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in an ambulance attended by a chaplain. The ambulance was well guarded in front, in rear, and on the flanks. The gallows also was strongly guarded. If I recollect aright, the troops were not ordered out to witness the spectacle. Nevertheless, thousands of them from adjoining camps lined the route, and, standing around the gallows, saw the prisoners meet their fate. No loyal heart gave them any sympathy. In April, 1864, I saw a man hanged for a different offence, on the plains of Stevensburg. He belonged to the second division of my own corps. Most of the corps, which was then twenty-seven thousand strong, must have witnessed the scene, from near or afar. In hanging the culprit the provost-marshal made a dreadful botch of the job, for the rope was too long, and when the drop fell the man's feet touched the ground. This obliged the provost-marshal to seize the rope, and by main strength to hold him clear of the ground till death ensued. It is quite probable that strangula
e apparent by this fact, that when an army first went into camp trees were cut with the scarf two or three feet above the ground, but as the scarcity increased these stumps would get chipped down often below a level with the ground. After fatigue call the next business, as indicated by the drum or army bugle, was to respond to Drill call (infantry). I will anticipate a little by saying that the last drill of any kind in which my own company engaged took place among the hills of Stevensburg, but a day or two before the army started into the Wilderness in ‘64. From that time until the close of the war batteries were kept in constant motion, or placed in the intrenchments on siege duty, thus putting battery drill out of the question; such at least was the fact with light batteries attached to the various army corps. The Artillery Reserve, belonging to the Army of the Potomac, may have been an exception to this. I have no information in regard to it. The artillery, like
straightway the average soldier mailed a letter home to mother, father, wife, sister, or brother, setting forth in careful detail what he should like to have sent in a box at the earliest possible moment, and stating with great precision the address that must be put on the cover, in order to have it reach its destination safely. Here is a specimen address:-- Sergeant John J. Smith, Company A., 19th Mass. Regiment, Second brigade, Second Division, Second Corps, Army of the Potomac, Stevensburg, Va. Care Capt. James Brown. As a matter of fact much of this address was unnecessary, and the box would have arrived just as soon and safely if the address had only included the name, company, and regiment, with Washington, D. C., added, for everything was forwarded from that city to army headquarters, and thence distributed through the army. But the average soldier wanted to make a sure thing of it, and so told the whole story. The boxes sent were usually of good size, often ei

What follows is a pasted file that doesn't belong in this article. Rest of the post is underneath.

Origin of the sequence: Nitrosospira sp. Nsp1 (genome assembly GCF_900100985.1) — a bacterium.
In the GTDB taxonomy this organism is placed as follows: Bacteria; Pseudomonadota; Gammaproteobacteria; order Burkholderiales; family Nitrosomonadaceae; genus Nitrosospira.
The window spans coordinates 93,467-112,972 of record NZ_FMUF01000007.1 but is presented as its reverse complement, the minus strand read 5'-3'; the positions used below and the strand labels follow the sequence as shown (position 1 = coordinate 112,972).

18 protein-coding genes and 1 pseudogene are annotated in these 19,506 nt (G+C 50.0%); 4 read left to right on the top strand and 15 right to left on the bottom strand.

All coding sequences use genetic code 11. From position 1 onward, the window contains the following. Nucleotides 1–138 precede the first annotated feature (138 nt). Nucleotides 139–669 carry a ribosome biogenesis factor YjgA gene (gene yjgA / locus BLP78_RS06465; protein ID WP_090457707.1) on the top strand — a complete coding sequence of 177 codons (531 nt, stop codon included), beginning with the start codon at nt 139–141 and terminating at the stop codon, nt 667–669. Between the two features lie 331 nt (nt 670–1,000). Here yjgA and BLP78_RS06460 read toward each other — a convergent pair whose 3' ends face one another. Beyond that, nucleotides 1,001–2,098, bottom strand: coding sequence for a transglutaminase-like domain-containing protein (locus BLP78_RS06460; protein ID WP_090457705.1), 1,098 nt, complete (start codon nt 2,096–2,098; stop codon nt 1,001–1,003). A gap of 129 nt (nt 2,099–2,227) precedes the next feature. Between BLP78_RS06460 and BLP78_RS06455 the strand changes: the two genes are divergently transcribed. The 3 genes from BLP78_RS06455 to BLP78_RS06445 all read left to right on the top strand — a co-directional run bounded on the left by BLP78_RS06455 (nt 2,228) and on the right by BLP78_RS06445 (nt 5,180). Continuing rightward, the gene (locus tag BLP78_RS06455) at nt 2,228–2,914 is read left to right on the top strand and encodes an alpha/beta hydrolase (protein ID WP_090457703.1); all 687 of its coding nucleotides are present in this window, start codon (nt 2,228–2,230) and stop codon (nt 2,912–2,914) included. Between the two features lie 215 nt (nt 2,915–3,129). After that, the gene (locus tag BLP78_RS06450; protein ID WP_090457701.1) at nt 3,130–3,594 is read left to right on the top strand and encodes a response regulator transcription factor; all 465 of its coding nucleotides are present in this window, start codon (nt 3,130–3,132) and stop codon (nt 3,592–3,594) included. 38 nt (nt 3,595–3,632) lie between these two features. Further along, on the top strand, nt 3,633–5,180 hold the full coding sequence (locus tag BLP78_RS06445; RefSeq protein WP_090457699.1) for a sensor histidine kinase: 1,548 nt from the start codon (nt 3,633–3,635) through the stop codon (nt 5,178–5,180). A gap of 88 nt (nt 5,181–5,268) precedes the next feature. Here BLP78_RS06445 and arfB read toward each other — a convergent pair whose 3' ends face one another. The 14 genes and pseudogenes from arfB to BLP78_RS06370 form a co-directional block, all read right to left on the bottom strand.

2-76 Sickles, Daniel E., 157,406 Smith, Andrew J., 263 Smith, E. Kirby, 160 Soldier's Aid Society, 85 Songs: Abraham's Daughter, 215; The battle Cry of freedom, 38, 42,335; Columbia, the Gem of the Ocean, 38,335; Dead march, 158; John Brown's body, 335; Marching along, 335; Pleyel's Hymm, 158; Raw recruit, 215; The star-spangled banner, 42; Sweet by and by, 137; When Johnny comes marching home, 71,193; Yankee Doodle, 42 Southside Railroad, 350 Spotsylvania, 291,319 Stevensburg, Va., 163, 181 Suffolk, Va., 403 Sugar Loaf Mountain, Md., 404 Sutlers, 224-30 Swain, Charley, 248-49 Tents, 46-57,61-72,90-91, 300-302, 336-37,353 Thomas, George G., 259,262,404 Townsend, Edward D., 188,255-56 Tripler, Charles S., 299,303, 305 United service Magazine, 364 United States Army. Departments: Department of the Cumberland, 259, 262; Department of the Gulf, 146; Department of West Virginia, 267; Armies: Army of the Cumberland, 267; Army of the James, 266; A
tended with difficulty, especially with the artillery, on account of the depth of the water. Lee's brigade was sent to the right, in the direction of Kelly's Ford; General Stuart and Staff marched with Robertson's brigade in the direction of Stevensburg, about one mile from Brandy Station, and both commands were to unite near the latter place. Our advance-guard came first in contact with the enemy, who, broken by the attack, fled in great confusion, and were pursued through the little villaghat old men and boys, all that were able to carry a gun, in spite of our earnest remonstrances, followed our column to join in the fight with the detested Yankees. The enemy, strongly reinforced, had now taken position about two miles from Stevensburg, on the outskirts of an extensive wood. Several small detachments had been pushed nearer towards us, and were patrolling on our flanks. One of these, in strength about half a squadron, mounted on grey horses, operated with great dash; but, a
Heros von Borcke, Memoirs of the Confederate War for Independence, Chapter 20: (search)